Take a young horse that needs a job. Take pastures wet from snow melt and rain, and forage that is waterlogged at best. Take boredom at night and a bale of hay within view. Mix this all together and what do you get? Tater, freedom fighter rising, picking at the stall latches until he has mastered the fine art of opening carabiners, and anything else I try. The horse can be down-right irritating!
This nonsense continued on for most of the week. At first, per usual, I thought I have forgotten to clip the carabiner through the stall door latch. Then, I thought Annie must have forgotten. Each morning I would arrive to a barn scattered in hay and poop, stall forks on the ground, chairs tipped over, and the poor lamb recovering in the sheep stall huddled at the back corner. Exactly how much hay, and whose, did Tater think he needed?
By the end of the week, I had determined that neither our daughter nor myself was being negligent about the clip, because I couldn’t even find the clip this last time. Tater had not only opened it, and the stall door, he had gnawed through the rope holding the carabiner onto the latch. There was no sign of the clip anywhere in the loose hay on the floor. Had he eaten it? I hoped not.
Besides the fact that each morning’s clean up was now taking me an added 30-45 minutes, the escape factor was not only annoying but also worrying. How was I going to stop this behavior, and what would happen if Tater learned how to open the gate to the feed stall? I decided to look through the racks of Alsea’s general store to come up with a solution.
I came home with two. The first snap clip was opened in less than an evening and spit onto the floor. The second was a spring clip requiring a strong thumb to bend the bar back and a wrist twist to pull the clip out. At least, that is what I thought. The next morning, it too was lying on the floor. By this time, I had figured I could cut down my clean-up time if I didn’t leave extra hay on the aisle floors. I think this is when Tater started to doubly terrify the lamb by leaning into its stall to reach the hay bucket. So not cool for the big horse!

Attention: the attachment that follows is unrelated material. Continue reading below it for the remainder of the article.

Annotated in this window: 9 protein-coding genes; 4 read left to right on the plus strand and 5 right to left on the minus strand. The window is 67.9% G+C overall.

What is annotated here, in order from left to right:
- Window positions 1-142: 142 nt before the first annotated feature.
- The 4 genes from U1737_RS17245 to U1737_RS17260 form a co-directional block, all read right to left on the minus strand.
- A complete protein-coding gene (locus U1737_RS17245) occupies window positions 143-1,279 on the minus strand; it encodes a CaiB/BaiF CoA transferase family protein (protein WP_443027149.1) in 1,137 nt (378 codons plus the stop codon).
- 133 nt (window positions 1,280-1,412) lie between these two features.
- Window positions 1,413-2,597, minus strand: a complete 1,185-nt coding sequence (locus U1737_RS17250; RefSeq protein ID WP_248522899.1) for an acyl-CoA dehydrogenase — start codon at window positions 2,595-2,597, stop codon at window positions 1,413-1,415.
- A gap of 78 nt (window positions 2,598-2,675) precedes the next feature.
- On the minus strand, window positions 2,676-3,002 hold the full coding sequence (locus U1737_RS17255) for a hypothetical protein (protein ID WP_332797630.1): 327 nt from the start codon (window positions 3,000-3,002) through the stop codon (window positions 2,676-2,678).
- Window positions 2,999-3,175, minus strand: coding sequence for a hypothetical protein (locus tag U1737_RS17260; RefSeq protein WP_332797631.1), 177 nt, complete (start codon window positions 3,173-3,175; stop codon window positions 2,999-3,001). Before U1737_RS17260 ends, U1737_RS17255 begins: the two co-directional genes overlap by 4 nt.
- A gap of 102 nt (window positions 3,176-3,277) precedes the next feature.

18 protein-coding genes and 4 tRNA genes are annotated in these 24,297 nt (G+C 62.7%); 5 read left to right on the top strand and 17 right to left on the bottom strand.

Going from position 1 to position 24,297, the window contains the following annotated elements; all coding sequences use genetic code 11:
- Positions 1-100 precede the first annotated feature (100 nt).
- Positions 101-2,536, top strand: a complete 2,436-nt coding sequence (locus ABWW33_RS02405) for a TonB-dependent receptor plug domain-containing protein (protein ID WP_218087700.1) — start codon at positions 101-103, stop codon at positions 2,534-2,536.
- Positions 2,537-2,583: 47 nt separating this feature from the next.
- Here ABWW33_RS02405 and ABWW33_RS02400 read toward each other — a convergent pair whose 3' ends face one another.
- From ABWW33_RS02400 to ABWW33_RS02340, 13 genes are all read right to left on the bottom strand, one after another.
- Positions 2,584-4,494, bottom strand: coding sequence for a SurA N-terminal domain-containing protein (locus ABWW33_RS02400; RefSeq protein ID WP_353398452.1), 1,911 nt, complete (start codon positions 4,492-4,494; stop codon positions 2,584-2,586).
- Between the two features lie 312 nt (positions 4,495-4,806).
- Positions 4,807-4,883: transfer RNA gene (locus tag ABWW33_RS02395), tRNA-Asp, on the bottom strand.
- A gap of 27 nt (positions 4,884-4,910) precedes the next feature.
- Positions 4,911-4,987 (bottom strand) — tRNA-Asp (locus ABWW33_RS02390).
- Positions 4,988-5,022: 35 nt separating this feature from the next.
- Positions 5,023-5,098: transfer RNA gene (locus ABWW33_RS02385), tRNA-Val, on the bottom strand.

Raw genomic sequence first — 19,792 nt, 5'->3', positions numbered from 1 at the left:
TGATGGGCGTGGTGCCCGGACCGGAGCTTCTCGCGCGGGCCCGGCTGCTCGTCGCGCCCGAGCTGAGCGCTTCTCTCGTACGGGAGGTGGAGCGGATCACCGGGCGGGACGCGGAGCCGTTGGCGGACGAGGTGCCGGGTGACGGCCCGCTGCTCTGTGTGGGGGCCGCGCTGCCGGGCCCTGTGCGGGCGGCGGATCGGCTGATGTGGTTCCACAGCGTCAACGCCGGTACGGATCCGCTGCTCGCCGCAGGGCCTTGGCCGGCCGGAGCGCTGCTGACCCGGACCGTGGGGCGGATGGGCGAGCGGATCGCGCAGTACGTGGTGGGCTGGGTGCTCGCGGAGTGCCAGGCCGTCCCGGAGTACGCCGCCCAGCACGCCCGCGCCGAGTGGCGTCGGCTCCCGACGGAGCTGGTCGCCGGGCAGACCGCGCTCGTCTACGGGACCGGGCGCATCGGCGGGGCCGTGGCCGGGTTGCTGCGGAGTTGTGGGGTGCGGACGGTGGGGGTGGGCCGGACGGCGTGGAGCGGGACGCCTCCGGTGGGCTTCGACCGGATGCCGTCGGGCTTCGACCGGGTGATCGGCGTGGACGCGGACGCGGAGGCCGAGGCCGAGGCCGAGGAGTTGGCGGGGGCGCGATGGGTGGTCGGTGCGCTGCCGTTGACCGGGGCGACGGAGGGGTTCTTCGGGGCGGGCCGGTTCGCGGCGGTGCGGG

I finally decided to try an old blanket latch I found in the tack room no longer attached to its blanket. It was smaller than the other clips I had been using and worked in a slightly different fashion. Maybe smaller was better? When I walked into the barn the next morning everything was in its rightful place: the horses were in the loafing shed, the lamb was still huddled in the corner of its stall (I let it out a day later to be with the flock), and nothing was disturbed inside. Glory be! I had a solution for the moment.
I still look out the window of our dining room before heading to the barn in the morning to see if I can catch horses peering over the fence. It’s a good sign if I can see some movement. As I have said before, there is something verging on admiration for a horse that tries so diligently to escape. I mean, who would think that Tater could even conceive of the idea, much less spend hours perfecting the technique of opening clips? I have thought to set up a web cam some evening just to record his antics because I can’t honestly figure out how he accomplishes this feat with his big horse lips, flat teeth, and a nose too long to see past. If I ever catch him, you can be sure I will post on YouTube!
Photo: Tater and me out in the barn field last summer posing for a story
All Rights Reserved. Copyright 2009 Scottie Jones